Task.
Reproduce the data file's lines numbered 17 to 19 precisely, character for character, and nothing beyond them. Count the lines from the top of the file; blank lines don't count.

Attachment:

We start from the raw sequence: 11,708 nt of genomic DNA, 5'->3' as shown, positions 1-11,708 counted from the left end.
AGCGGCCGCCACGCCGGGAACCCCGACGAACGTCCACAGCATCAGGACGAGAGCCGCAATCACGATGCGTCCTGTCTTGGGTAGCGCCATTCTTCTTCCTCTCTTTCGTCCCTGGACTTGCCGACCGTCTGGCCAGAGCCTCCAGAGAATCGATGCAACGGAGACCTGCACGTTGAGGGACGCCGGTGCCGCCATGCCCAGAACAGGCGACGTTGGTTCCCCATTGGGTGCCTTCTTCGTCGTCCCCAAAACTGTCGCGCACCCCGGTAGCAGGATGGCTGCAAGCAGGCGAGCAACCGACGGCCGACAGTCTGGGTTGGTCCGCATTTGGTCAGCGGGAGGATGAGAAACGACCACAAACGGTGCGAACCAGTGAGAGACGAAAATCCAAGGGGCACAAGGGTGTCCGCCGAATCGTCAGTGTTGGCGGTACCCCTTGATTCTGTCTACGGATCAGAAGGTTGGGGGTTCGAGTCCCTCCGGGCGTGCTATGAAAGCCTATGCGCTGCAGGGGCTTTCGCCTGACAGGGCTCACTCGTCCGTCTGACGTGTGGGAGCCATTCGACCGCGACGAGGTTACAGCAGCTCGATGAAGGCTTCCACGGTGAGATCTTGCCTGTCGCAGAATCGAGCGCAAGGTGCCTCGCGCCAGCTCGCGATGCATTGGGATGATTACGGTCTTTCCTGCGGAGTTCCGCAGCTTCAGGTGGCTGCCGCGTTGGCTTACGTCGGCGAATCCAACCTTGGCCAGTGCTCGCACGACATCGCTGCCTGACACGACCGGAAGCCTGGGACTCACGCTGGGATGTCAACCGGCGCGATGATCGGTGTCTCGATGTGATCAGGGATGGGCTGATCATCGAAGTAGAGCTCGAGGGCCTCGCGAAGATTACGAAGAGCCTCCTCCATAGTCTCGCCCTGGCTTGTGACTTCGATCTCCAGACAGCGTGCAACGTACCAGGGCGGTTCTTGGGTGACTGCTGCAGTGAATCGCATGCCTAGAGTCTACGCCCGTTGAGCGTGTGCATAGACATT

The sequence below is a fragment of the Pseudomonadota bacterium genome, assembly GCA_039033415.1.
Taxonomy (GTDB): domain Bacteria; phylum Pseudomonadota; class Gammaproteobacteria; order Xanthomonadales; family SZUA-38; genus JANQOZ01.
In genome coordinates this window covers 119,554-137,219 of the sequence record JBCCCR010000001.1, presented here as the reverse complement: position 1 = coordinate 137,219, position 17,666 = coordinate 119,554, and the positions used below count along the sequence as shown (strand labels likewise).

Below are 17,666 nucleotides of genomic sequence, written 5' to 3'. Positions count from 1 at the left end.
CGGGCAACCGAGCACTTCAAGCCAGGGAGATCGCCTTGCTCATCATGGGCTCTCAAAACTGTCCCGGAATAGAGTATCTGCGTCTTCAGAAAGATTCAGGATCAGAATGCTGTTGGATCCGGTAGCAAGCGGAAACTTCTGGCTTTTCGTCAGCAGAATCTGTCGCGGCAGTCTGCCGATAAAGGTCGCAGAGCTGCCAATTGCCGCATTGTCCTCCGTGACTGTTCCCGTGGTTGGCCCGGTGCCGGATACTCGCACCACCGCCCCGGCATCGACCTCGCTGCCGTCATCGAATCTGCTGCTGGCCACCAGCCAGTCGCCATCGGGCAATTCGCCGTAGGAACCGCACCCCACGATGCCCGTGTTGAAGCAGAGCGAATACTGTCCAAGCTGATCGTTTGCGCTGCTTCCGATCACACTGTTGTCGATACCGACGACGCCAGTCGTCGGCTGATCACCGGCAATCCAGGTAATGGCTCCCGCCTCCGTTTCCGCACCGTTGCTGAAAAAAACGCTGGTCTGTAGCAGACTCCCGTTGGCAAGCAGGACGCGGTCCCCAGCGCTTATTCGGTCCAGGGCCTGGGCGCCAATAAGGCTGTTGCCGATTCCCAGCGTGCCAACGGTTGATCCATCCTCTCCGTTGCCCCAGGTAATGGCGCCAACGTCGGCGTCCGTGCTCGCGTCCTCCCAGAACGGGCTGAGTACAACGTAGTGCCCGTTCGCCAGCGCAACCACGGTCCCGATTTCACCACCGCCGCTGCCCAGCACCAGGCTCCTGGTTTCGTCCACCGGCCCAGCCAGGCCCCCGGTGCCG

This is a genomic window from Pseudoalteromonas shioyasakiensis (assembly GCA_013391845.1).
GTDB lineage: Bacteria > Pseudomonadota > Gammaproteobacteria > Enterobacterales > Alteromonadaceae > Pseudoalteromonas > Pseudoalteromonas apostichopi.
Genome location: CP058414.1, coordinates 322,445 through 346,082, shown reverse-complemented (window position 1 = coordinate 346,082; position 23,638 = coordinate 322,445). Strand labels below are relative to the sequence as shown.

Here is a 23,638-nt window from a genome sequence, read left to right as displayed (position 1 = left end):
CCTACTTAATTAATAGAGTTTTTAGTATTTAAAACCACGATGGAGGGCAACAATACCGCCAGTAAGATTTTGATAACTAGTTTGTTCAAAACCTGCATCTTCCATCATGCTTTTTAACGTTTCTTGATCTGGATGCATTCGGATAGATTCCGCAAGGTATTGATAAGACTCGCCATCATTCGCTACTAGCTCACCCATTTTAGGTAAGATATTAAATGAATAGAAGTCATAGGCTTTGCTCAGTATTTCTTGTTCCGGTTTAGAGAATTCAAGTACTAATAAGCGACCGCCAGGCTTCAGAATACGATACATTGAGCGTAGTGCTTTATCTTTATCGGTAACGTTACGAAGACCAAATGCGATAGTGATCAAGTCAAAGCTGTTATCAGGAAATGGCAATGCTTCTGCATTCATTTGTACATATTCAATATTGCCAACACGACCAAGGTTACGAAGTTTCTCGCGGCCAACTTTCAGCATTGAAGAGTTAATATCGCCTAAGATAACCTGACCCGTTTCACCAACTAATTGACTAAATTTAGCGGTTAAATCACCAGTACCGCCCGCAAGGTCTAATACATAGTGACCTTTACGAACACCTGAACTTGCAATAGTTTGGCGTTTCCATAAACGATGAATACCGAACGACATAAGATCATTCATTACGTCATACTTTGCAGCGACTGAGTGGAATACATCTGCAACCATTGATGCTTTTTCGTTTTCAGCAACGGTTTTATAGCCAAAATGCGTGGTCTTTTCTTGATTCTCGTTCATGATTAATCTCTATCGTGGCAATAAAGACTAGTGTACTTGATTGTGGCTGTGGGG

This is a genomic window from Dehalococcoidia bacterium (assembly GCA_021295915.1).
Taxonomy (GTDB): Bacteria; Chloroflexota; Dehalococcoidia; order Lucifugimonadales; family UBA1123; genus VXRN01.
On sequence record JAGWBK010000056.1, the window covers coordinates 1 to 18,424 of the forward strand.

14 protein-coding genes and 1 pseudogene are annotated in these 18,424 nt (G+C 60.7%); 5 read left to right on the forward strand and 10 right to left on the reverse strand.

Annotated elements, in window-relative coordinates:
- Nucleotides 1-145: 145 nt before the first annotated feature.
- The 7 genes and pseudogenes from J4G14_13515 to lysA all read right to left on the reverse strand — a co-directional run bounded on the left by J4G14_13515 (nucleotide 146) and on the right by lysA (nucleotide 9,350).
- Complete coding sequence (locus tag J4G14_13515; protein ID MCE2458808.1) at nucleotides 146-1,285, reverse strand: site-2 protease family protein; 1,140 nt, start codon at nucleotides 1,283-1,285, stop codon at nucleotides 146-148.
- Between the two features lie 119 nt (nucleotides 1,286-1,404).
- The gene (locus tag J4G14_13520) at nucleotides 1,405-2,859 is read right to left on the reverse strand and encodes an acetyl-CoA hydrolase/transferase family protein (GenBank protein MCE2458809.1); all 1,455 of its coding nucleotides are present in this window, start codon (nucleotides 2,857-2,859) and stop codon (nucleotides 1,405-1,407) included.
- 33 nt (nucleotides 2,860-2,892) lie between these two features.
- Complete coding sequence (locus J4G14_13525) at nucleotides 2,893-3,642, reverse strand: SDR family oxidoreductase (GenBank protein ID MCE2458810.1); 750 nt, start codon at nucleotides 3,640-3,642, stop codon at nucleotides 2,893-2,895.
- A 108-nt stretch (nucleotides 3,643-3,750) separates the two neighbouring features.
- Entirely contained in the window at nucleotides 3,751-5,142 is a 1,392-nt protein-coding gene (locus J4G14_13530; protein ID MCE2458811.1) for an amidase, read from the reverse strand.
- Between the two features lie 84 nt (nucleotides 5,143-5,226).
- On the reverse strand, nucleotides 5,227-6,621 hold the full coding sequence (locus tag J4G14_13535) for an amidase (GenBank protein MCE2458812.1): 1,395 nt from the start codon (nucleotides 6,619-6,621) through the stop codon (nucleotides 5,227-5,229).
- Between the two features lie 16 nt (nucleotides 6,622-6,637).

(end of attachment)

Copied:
Annotated elements, in window-relative coordinates:
- Nucleotides 1-145: 145 nt before the first annotated feature.
- The 7 genes and pseudogenes from J4G14_13515 to lysA all read right to left on the reverse strand — a co-directional run bounded on the left by J4G14_13515 (nucleotide 146) and on the right by lysA (nucleotide 9,350).